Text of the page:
Friday, August 22, 2014

Night Date at Tower Hill

We arrived at the meeting point at 4:45pm, 15 minutes earlier than the agreed time. No one else was there except for an elderly couple who were just leaving. They excitedly pointed towards a tree where two koalas were sitting in a tree. While Mr H checked out the koalas, I walked towards the visitor centre, hoping to see a ranger or a tour guide. As I approached the centre, it was dark. I called the office, heard the phone ring but no pick up. Thankfully, I had the mobile number of Lisa (not her real name), who made the arrangements for me. That was not successful either as all attempts ended with voicemail. 

Night was coming and an eerie quiet came with it. The lone emu was making me scared and I kept on checking on it to see if it was coming to attack us. This reminded me of Jurassic Park, not that I have been there. Hahaha.

Visitor Centre at Tower Hill. Imagine this place in the middle of the night,
no lights and giant birds (emus) walking about. Pic taken from Worn Gundidj

Just as we were leaving the park, Lisa replied via SMS with a number for me to call. Apparently there was a miscommunication and we were booked for the night before. John (his real name), the ranger was waiting for us that night and we were a no show. Imagine his surprise when we showed up a day later. Lisa had resigned the week before and the current team had no way of getting in touch with me. Nevertheless, with luck on our side he had no plans that night and agreed to lead the walk and arrived 15 minutes later. 

After the necessary paperwork, payment, collection of the torches and starting up the coffee machine, we were on our way. It was dark initially and we depended on the torch provided a lot. However after a few minutes, our eyes adjusted to the light (or lack of it) and we only used the torch when trying to spot an animal or two. We were lucky too it was a clear night and did not rain despite being warned about it. 

 If you were there during the day, there are 5 self-guided walks to choose from as below. We probably did a combination of these walks as our walk lasted for 2 hours.
  • Peak Climb (orientation and geology - 30 mins, steep)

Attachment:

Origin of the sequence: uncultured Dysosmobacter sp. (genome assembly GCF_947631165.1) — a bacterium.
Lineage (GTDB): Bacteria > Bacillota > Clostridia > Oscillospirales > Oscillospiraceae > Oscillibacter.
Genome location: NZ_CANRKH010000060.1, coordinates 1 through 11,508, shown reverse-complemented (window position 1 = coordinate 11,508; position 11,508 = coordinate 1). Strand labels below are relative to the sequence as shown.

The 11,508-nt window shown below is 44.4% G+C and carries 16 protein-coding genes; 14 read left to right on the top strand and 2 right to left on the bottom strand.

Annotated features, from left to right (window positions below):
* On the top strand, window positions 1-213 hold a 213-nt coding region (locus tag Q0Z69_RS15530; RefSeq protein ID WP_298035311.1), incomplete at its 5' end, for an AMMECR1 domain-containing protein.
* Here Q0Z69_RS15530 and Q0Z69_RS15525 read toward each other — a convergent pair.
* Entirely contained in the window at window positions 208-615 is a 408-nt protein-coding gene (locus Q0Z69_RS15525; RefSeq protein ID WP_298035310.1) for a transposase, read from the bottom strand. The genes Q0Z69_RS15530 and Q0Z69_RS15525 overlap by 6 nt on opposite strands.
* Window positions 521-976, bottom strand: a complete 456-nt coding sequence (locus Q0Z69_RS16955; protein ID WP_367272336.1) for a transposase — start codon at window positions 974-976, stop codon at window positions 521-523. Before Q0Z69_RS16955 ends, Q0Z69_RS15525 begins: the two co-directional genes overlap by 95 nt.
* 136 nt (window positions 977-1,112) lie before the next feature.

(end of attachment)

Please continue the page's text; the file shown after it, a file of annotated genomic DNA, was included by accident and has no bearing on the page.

• Lava Tongue Boardwalk (wetlands - 30 mins, easy)
  • Hat Island Habitat Track (revegetation - 45 mins, easy)
  • Whurrong Walk (Aboriginal foods - 1 hour, easy)
  • Journey to the Last Volcano (geology - 1 hour, moderate).

This fella was waiting for us to come back from our walk.
The purpose of this night walk was to find out what happens in the wildlife reserve once the sun goes down and attempt to catch nocturnal animals in their natural habitat. John, our friendly ranger guide excelled in this area. It was quite obvious he has extensive knowledge on the history, flora and fauna of the area as he kept us entertained with interesting facts throughout our walk.  We kept an eye out for koalas, emus, wallabies, kangaroos, birds and snakes. Disappoint us they did not as we did see one (except for snakes) at least once. With a small group like ours, it was possible to walk in a leisurely pace - to stop and look at our will. No need to rush so others could keep up with the itinerary or slow down to allow the ones behind to catch up.

Our walk ended at the visitor centre. Just a few steps away, a koala seem to be waiting for us to arrive. While John proceeded behind the counter to make our complimentary drinks, we browsed through the well-stocked little gift shop. If funds were not an issue, I would have probably purchased one of each item on sale! We sipped our drinks and chatted for a bit on potential places to visit other than the 12 Apostles. Just before we left, we were in for a surprise! The management was very apologetic towards the miscommunnication that took place earlier and gifted us with a free cloth bag from the gift shop. Yay! Free hot chocolate (coffee for Mr H) and a bag to go with it. I am a happy happy visitor.

We left Tower Hill Wildlife Reserve with new found knowledge. The top 3 I found most interesting are:

1. A tree that could be used for family planning (although perhaps that might not be the intention at that time). Apparently if a pregnant woman were to eat a fruit that is not ready for picking, there is a high chance she will lose her baby.

2. Koala would move from one tree to another at night, to ensure the tree does not suffer from over-eating.

3. To differentiate a wallaby or kangaroo, look at the tail.

I recommend this activity to Warrnambool visitors. It does not matter if you are a couple or a family. I enjoyed the experience and am sure others would too.

For more information on Tower Hill Wildlife Reserve, visit Worn Gundidj @ Tower Hill

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